Herbert Hainer: We've questioned ourselves critically
Three years ago, members elected Herbert Hainer to succeed Uli Hoeneß as president of FC Bayern Munich. The next executive elections take place at the annual general meeting on 15 October, for which the administrative advisory board have again nominated president Hainer, senior vice-president Professor Dr. Dieter Mayer and deputy vice-president Walter Mennekes.
Interview with Herbert Hainer
Mr Hainer, what does it mean to you to stand for president of FC Bayern again?
Hainer: “It’s an honour for me to be president of FC Bayern and I am happy to stand for re-election for another three years. In this respect, I am of course very pleased about the nomination by the administrative advisory board. I stood on the terraces at FC Bayern games as a teenager, Franz Beckenbauer was my absolute idol, and my heart has been beating red ever since those days. When Uli Hoeneß asked me three years ago if I would like to succeed him, it was a huge thrill for me. It turned out to be a challenging three years - but above all successful and very, very nice.”
What have been the biggest challenges so far?
“Just a few months after my election, coronavirus turned the world on its head, in football and in life in general. We were confronted with questions for which there was no blueprint, had to play in empty stadiums and had historic revenue losses. The pandemic is still with us, but our fans can be proud that we as FC Bayern have continued to set standards even during these difficult times, for example with our sextuple year, which is unparalleled in the club’s history. Despite the difficult conditions, we are extremely successful in sport and at the same time keep FC Bayern on track financially. For me personally, our strong triad of sport, business and social commitment is important. FC Bayern comes out well in all three areas. Our club enjoys an impeccable reputation throughout Europe.”
How long did last year’s AGM occupy you?
“We all agree that this assembly was not our finest hour and wasn’t Bayern-like. The atmosphere, the protests - they hurt me personally, I must say. I got home at 2:30 that night, hardly slept and then called a meeting at Säbener Straße the next morning. It was a matter close to my heart that we question ourselves honestly and critically and then do everything to show that was not the FC Bayern we imagine. Since then, we’ve developed or intensified many new forms of dialogue at the club. The exchange with our members and fans is important to me, and we’ve been getting lots of positive feedback for months: many people tell us we’ve learned the right lessons.”
Can you name examples?
“In the past few weeks, for example, I have been travelling all over Bavaria for regional fan club meetings to find out what concerns our fans. And the feedback we get is that we have understood. We have met several times with fan representatives to discuss the Qatar issue, even controversially. In addition, we have finally been able to implement the 'round table', which unfortunately could not be realised for a long time because of the pandemic. We held workshops for members, we sat together with the fans at the President's Schafkopf and at the joint brunch for the club’s birthday. We will continue and develop all these interactions. I grew up at a small club and know how important it is to sit down together regularly and listen to each other. FC Bayern has always been characterised by the fact that it is like a big family, with its almost 300,000 members - I stand for that and want us to continue to live by that. Of course, there are always different opinions in such a big club, and unfortunately we will never be able to please everyone, but at the end of the day, the good of FC Bayern must be the top priority in every debate.”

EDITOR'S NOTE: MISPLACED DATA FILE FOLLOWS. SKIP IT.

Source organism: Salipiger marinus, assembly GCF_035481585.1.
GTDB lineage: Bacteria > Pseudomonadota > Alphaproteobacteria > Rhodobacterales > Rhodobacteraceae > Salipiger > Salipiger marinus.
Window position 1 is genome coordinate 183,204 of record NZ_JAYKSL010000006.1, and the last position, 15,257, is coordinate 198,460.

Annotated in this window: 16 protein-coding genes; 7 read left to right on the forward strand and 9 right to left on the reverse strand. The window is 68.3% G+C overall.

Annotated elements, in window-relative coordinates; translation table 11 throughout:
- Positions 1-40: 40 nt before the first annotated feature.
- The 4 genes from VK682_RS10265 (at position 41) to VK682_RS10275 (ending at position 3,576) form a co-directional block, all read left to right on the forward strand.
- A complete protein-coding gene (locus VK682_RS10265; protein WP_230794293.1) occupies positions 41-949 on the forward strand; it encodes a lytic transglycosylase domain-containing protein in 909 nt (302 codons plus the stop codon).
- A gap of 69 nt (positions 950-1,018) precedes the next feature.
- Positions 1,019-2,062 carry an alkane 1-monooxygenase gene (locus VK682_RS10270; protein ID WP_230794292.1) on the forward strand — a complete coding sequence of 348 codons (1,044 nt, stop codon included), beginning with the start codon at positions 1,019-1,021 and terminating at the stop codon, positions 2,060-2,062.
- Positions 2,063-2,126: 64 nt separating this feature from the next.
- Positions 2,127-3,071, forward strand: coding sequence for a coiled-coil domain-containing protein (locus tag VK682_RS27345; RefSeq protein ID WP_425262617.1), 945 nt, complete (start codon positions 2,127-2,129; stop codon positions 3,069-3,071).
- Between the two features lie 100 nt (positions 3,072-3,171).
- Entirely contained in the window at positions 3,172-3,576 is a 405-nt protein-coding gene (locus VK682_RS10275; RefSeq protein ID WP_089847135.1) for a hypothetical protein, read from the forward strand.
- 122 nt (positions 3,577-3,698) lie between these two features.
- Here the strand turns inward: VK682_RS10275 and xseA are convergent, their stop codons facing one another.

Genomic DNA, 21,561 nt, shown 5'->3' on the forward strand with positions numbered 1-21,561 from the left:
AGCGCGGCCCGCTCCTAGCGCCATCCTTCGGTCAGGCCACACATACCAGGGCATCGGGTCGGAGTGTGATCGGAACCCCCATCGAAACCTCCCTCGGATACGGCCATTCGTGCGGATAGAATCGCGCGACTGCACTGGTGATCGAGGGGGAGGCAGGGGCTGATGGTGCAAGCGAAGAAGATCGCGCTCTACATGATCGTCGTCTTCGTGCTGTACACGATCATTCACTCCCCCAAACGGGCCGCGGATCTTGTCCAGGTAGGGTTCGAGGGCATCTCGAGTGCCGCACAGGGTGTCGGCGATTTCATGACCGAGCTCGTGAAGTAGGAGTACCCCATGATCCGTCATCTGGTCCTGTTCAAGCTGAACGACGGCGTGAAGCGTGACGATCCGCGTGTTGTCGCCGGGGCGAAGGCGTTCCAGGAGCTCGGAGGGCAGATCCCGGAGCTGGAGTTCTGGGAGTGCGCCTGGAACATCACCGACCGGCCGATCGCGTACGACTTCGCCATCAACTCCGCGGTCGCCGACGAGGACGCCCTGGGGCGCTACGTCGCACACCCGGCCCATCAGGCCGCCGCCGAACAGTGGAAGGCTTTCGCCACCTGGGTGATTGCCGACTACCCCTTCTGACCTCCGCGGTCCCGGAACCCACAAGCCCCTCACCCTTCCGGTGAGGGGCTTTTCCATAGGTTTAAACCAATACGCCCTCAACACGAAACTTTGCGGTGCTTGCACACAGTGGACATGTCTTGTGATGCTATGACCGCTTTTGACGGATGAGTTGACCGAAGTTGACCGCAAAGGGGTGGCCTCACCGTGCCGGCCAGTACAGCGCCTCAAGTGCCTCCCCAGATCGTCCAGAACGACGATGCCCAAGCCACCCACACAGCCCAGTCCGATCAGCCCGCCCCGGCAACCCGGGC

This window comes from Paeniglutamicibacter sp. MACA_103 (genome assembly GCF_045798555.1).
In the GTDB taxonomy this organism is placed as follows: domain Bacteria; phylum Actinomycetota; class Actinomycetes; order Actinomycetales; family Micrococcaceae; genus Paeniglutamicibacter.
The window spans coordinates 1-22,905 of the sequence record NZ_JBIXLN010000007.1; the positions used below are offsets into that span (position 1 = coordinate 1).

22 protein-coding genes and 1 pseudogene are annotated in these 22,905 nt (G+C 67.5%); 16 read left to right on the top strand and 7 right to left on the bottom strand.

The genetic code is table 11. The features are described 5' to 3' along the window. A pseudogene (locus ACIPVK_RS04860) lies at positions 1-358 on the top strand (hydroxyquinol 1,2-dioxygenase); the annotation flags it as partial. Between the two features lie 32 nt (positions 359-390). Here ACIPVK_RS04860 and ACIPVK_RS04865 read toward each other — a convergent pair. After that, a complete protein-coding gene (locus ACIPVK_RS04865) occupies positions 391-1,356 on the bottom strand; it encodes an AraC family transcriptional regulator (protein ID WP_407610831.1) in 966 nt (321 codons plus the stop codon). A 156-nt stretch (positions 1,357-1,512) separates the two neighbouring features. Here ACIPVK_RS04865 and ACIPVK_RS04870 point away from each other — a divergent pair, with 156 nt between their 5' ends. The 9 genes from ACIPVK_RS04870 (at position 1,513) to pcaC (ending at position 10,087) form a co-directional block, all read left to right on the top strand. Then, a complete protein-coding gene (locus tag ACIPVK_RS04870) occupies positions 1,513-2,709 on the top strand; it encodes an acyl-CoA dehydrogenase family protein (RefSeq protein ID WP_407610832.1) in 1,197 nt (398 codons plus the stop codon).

In general, what’s important to you?
“That we’re a club, a family. You know, when I drove through Munich after the ‘Finale dahoam’ in 2012, I saw all these desolate fans on the streets. It was eerie. And I felt the same in my innermost being. At the banquet, I just looked at my plate for a moment and said: ‘Sorry, I don't want any more today, I'm going home now!’ But our story shows how beautiful it is: united in suffering - and a year later at Wembley, we all celebrated the Champions League triumph together. That was the big downer in Lisbon in 2020: that the fans weren't there. We have to make up for that and win the Champions League with our fans in the stadium. I think our current team can achieve anything.”
What are your objectives at FC Bayern?
“First of all I’m pleased that I’ll be standing again. Although I’ve been a member of the supervisory board since 2002, I have always been a fan of the club. That's why sporting successes always come first for me. Our whole club should inspire our fans - with attractive, successful football and many titles, both in men's and women's football. We also want to further develop the basketball side at the highest level and establish it among the European elite. With the SAP Garden we are creating the best conditions for this - it will be one of the most modern venues in all of Europe. In addition, we will always continue to operate sensibly and want to remain a role model in this area as well. The social aspect is also particularly important to me. FC Bayern should continue to stand for its values, for the diversity of sport with all its departments and opportunities. It should create identification, be a home for our fans and also help people who are less well off. All those who take on responsibility here work for this.”